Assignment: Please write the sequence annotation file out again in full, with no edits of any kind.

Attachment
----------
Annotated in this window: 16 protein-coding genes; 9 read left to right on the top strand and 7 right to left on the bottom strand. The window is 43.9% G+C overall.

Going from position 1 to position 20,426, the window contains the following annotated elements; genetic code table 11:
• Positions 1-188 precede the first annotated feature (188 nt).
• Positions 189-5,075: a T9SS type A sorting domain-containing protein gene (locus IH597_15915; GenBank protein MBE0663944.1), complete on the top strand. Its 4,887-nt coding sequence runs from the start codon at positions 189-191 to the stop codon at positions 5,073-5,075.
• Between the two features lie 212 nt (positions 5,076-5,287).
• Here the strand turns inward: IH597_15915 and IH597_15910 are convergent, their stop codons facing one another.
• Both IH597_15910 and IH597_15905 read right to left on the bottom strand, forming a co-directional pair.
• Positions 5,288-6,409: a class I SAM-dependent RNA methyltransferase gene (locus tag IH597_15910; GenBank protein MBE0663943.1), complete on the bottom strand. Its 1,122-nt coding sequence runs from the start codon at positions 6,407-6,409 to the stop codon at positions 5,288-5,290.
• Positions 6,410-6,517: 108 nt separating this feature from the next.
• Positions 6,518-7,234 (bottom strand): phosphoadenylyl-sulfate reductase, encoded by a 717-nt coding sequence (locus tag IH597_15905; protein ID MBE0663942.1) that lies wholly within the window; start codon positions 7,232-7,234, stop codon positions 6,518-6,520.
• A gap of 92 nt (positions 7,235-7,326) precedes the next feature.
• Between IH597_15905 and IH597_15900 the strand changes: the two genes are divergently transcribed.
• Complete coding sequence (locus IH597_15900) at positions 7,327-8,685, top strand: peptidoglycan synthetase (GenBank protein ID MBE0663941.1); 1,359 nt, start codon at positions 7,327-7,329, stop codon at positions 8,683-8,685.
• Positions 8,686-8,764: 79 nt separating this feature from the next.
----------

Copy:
Annotated in this window: 16 protein-coding genes; 9 read left to right on the top strand and 7 right to left on the bottom strand. The window is 43.9% G+C overall.

Going from position 1 to position 20,426, the window contains the following annotated elements; genetic code table 11:
• Positions 1-188 precede the first annotated feature (188 nt).
• Positions 189-5,075: a T9SS type A sorting domain-containing protein gene (locus IH597_15915; GenBank protein MBE0663944.1), complete on the top strand. Its 4,887-nt coding sequence runs from the start codon at positions 189-191 to the stop codon at positions 5,073-5,075.
• Between the two features lie 212 nt (positions 5,076-5,287).
• Here the strand turns inward: IH597_15915 and IH597_15910 are convergent, their stop codons facing one another.
• Both IH597_15910 and IH597_15905 read right to left on the bottom strand, forming a co-directional pair.
• Positions 5,288-6,409: a class I SAM-dependent RNA methyltransferase gene (locus tag IH597_15910; GenBank protein MBE0663943.1), complete on the bottom strand. Its 1,122-nt coding sequence runs from the start codon at positions 6,407-6,409 to the stop codon at positions 5,288-5,290.
• Positions 6,410-6,517: 108 nt separating this feature from the next.
• Positions 6,518-7,234 (bottom strand): phosphoadenylyl-sulfate reductase, encoded by a 717-nt coding sequence (locus tag IH597_15905; protein ID MBE0663942.1) that lies wholly within the window; start codon positions 7,232-7,234, stop codon positions 6,518-6,520.
• A gap of 92 nt (positions 7,235-7,326) precedes the next feature.
• Between IH597_15905 and IH597_15900 the strand changes: the two genes are divergently transcribed.
• Complete coding sequence (locus IH597_15900) at positions 7,327-8,685, top strand: peptidoglycan synthetase (GenBank protein ID MBE0663941.1); 1,359 nt, start codon at positions 7,327-7,329, stop codon at positions 8,683-8,685.
• Positions 8,686-8,764: 79 nt separating this feature from the next.